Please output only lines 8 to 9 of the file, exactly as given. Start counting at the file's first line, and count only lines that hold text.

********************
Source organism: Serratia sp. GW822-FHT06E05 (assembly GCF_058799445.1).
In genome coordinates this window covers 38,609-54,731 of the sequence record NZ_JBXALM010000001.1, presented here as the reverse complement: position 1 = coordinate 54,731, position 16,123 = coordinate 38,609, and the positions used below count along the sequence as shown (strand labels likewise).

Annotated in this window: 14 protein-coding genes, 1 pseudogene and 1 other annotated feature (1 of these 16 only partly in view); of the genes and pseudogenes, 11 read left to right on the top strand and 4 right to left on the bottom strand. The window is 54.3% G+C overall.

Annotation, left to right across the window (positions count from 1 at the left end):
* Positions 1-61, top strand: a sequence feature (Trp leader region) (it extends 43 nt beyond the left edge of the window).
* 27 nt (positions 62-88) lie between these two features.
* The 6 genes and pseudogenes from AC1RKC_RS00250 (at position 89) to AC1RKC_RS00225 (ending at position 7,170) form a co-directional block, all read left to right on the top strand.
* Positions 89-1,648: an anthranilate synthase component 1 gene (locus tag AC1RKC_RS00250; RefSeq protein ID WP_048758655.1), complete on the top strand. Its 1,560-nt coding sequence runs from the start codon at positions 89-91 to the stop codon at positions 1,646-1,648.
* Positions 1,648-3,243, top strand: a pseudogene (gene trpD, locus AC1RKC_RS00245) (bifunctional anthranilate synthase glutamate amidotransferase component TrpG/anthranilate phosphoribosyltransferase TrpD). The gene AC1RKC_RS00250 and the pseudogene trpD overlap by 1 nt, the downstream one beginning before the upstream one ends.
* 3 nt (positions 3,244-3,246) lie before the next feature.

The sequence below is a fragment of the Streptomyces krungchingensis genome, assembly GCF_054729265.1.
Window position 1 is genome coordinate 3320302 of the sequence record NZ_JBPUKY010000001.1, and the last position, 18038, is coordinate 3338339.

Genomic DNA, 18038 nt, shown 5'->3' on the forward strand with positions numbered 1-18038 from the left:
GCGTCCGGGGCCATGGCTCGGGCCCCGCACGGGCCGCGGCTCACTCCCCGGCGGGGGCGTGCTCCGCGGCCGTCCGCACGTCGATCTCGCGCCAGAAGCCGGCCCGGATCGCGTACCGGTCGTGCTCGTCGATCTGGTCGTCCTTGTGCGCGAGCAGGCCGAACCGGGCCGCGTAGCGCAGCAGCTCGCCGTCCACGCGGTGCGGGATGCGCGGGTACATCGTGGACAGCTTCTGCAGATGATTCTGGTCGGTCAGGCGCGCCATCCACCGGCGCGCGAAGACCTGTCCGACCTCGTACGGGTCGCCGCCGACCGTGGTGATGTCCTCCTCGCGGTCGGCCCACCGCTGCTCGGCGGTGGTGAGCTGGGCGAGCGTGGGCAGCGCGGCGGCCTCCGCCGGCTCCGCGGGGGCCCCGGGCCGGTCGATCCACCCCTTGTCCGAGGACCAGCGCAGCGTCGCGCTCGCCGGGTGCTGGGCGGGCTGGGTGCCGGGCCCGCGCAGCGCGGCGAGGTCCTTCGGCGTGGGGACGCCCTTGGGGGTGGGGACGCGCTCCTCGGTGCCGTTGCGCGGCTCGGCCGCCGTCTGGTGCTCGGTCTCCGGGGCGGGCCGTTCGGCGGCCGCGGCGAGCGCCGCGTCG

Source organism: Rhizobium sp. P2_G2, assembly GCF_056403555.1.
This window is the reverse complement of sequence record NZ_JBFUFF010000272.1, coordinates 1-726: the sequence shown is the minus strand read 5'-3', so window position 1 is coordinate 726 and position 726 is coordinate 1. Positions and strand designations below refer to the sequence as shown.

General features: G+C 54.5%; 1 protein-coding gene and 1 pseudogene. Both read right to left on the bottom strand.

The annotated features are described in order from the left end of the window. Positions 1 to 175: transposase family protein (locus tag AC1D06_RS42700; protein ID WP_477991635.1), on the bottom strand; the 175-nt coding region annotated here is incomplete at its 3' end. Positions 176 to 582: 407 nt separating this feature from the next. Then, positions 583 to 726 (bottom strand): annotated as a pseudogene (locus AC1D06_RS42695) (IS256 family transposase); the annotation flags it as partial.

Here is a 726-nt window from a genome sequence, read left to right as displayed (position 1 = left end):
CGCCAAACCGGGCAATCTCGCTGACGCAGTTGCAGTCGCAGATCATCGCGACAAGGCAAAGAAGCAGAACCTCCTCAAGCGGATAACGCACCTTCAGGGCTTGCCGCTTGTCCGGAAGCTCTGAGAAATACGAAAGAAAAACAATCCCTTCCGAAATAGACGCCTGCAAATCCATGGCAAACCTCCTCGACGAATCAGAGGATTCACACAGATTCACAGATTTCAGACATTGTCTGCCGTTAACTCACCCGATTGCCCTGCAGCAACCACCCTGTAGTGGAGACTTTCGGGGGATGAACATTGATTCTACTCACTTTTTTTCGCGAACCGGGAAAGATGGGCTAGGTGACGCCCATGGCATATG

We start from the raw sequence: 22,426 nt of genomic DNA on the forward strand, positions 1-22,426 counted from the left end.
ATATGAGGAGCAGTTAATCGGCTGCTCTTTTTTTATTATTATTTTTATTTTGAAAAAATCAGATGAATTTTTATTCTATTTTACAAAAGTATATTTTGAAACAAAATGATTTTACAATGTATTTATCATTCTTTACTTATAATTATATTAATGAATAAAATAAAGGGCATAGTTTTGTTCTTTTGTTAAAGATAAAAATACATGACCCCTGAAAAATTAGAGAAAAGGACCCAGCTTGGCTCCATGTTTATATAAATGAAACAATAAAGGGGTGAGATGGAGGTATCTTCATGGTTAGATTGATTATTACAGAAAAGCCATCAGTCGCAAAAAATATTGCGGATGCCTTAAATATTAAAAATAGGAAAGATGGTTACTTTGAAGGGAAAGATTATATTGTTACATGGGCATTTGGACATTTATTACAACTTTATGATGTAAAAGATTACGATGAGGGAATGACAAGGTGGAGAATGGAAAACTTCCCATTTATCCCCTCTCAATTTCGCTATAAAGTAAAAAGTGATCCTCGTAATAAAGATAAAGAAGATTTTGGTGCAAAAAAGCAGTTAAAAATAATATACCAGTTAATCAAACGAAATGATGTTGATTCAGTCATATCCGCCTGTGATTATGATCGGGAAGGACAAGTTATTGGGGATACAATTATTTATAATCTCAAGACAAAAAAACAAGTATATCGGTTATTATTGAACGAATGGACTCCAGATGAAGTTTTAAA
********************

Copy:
* Positions 89-1,648: an anthranilate synthase component 1 gene (locus tag AC1RKC_RS00250; RefSeq protein ID WP_048758655.1), complete on the top strand. Its 1,560-nt coding sequence runs from the start codon at positions 89-91 to the stop codon at positions 1,646-1,648.
* Positions 1,648-3,243, top strand: a pseudogene (gene trpD, locus AC1RKC_RS00245) (bifunctional anthranilate synthase glutamate amidotransferase component TrpG/anthranilate phosphoribosyltransferase TrpD). The gene AC1RKC_RS00250 and the pseudogene trpD overlap by 1 nt, the downstream one beginning before the upstream one ends.